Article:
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7th Circuit affirms inmate has no property interest in fund

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The 7th Circuit Court of Appeals has upheld the decision in the Northern District of Indiana that an inmate has no property interest in prison recreation funds.

Inmate Sammie Booker-El filed a pro se suit against prison officials claiming they were misappropriating money from the inmates’ recreation fund. The money from this fund comes from sources outside of the state budget and officials can use the money to purchase recreational items or for a purpose not already covered under existing state appropriations. Booker-El’s suit claims that he has been denied his property interest in the fund without due process of the law.

The District Court ruled that because neither the Constitution nor United States laws mandated that state penal facilities maintain an inmates’ recreation fund or dictate how money in such funds be spent, Booker-El could only state a claim if Indiana law provided the inmates with a property interest in the fund. The District judged examined Indiana Code 4-24-6-6 and concluded that the statute did not give inmates a property interest in the fund. The case was dismissed.

The Indiana statute in question requires only that if prison officials decide to spend money from the fund, it must be spent for the direct benefit of prisoners. The statute doesn’t impose any obligation for officials to spend the money within a given period of time, and the statute also gives officials discretion to transfer a recreation fund from one institution to another without consulting any inmates, wrote Judge Michael Kanne.

“Therefore, prison officials were free to transfer the entirety of the inmates’ recreation fund at the Indiana State Prison to another institution at any time without notice. Given this discretion, Booker-El has no legitimate expectation to any benefit derived from the inmates’ recreation fund, and thus no protected property interest,” he wrote in Sammie L. Booker-El v. Superintendent, Indiana State Prison and all agents, No. 10-1490.

Judge Tanya Walton Pratt, of the Southern District of Indiana, sat by designation on this case.

 

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  1. You can put your photos anywhere you like... When someone steals it they know it doesn't belong to them. And, a man getting a divorce is automatically not a nice guy...? That's ridiculous. Since when is need of money a conflict of interest? That would mean that no one should have a job unless they are already financially solvent without a job... A photographer is also under no obligation to use a watermark (again, people know when a photo doesn't belong to them) or provide contact information. Hey, he didn't make it easy for me to pay him so I'll just take it! Well heck, might as well walk out of the grocery store with a cart full of food because the lines are too long and you don't find that convenient. "Only in Indiana." Oh, now you're passing judgement on an entire state... What state do you live in? I need to characterize everyone in your state as ignorant and opinionated. And the final bit of ignorance; assuming a photo anyone would want is lucky and then how much does your camera have to cost to make it a good photo, in your obviously relevant opinion?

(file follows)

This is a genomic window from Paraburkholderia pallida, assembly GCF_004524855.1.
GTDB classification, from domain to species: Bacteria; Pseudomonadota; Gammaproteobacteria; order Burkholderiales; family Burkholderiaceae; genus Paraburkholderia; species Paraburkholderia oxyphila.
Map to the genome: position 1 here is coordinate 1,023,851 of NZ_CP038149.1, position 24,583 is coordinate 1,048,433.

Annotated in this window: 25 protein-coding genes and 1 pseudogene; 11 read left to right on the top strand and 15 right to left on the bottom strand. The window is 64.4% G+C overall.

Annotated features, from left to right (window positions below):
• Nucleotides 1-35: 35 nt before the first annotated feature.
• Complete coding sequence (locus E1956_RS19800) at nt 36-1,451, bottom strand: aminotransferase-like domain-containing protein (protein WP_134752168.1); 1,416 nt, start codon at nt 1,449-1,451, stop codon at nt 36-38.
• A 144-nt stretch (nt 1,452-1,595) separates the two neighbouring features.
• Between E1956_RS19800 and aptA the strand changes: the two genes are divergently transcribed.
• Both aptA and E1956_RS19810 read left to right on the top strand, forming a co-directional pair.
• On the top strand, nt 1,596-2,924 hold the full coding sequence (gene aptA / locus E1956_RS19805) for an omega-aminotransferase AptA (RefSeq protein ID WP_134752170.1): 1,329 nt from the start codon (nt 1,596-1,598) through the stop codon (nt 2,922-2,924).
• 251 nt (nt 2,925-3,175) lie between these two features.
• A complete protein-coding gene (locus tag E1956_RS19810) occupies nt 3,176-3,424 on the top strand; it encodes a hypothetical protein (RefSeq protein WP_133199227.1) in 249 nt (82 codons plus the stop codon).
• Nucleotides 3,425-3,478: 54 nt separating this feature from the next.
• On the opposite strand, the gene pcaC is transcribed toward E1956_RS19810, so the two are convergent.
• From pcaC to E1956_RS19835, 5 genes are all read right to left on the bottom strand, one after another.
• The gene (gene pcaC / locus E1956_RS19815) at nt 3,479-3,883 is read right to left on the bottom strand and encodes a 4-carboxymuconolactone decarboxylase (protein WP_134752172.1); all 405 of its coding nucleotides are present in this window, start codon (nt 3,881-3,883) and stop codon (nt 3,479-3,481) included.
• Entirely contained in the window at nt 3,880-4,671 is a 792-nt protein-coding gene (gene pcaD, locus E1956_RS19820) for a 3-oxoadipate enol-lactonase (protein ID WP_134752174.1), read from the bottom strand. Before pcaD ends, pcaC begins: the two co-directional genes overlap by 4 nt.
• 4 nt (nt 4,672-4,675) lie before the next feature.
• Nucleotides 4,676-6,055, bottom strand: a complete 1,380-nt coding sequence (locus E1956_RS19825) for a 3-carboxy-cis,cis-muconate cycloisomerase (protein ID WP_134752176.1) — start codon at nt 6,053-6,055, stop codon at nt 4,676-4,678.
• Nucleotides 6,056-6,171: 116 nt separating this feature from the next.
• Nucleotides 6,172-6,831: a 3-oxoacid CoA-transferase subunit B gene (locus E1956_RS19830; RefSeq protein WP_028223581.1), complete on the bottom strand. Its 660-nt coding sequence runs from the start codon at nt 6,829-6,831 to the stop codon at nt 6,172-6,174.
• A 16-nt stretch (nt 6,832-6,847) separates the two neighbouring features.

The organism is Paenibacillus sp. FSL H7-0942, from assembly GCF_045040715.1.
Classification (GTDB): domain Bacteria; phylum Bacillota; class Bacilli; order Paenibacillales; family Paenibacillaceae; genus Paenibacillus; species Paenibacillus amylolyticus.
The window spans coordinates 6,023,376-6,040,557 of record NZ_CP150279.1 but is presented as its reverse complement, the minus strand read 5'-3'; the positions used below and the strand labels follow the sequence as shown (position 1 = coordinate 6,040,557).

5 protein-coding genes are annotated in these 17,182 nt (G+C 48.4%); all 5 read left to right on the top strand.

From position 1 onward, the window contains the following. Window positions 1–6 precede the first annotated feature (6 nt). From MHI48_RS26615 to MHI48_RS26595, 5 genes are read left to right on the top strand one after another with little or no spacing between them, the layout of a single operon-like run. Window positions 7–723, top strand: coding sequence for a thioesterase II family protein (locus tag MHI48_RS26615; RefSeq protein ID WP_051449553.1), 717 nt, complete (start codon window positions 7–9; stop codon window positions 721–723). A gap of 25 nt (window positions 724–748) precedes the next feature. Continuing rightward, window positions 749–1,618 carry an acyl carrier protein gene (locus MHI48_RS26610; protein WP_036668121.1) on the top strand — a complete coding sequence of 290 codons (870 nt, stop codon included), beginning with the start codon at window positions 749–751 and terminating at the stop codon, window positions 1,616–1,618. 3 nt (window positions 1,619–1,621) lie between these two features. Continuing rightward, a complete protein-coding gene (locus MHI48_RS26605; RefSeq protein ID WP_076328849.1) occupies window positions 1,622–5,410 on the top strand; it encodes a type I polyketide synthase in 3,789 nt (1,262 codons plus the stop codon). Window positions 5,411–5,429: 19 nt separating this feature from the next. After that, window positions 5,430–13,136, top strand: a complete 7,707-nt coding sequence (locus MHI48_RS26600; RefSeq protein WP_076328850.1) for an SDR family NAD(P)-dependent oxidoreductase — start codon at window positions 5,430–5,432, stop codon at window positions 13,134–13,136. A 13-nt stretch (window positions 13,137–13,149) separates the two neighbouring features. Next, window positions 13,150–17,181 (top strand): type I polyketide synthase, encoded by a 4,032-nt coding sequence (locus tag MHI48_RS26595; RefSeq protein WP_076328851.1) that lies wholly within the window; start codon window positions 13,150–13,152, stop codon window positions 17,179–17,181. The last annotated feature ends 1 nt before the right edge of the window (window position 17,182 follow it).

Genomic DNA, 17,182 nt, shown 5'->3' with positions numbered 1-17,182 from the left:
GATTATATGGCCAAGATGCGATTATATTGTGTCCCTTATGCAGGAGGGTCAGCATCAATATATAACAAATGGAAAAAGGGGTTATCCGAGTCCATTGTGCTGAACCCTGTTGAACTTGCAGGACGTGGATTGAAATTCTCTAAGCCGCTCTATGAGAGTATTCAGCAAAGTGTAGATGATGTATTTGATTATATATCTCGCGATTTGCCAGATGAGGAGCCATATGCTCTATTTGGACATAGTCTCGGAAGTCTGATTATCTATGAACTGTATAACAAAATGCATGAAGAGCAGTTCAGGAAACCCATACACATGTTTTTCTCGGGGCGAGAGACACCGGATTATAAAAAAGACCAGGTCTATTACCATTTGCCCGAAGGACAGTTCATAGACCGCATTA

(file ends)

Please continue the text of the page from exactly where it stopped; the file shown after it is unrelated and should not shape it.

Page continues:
2. Seventh Circuit Court Judge Diane Wood has stated in “The Rule of Law in Times of Stress” (2003), “that neither laws nor the procedures used to create or implement them should be secret; and . . . the laws must not be arbitrary.” According to the American Bar Association, Wood’s quote drives home this point: The rule of law also requires that people can expect predictable results from the legal system; this is what Judge Wood implies when she says that “the laws must not be arbitrary.” Predictable results mean that people who act in the same way can expect the law to treat them in the same way. If similar actions do not produce similar legal outcomes, people cannot use the law to guide their actions, and a “rule of law” does not exist.

  3. Linda, I sure hope you are not seeking a law license, for such eighteenth century sentiments could result in your denial in some jurisdictions minting attorneys for our tolerant and inclusive profession.

  4. Mazel Tov to the newlyweds. And to those bakers, photographers, printers, clerks, judges and others who will lose careers and social standing for not saluting the New World (Dis)Order, we can all direct our Two Minutes of Hate as Big Brother asks of us. Progress! Onward!

  5. My daughter was taken from my home at the end of June/2014. I said I would sign the safety plan but my husband would not. My husband said he would leave the house so my daughter could stay with me but the case worker said no her mind is made up she is taking my daughter. My daughter went to a friends and then the friend filed a restraining order which she was told by dcs if she did not then they would take my daughter away from her. The restraining order was not in effect until we were to go to court. Eventually it was dropped but for 2 months DCS refused to allow me to have any contact and was using the restraining order as the reason but it was not in effect. This was Dcs violating my rights. Please help me I don't have the money for an attorney. Can anyone take this case Pro Bono?

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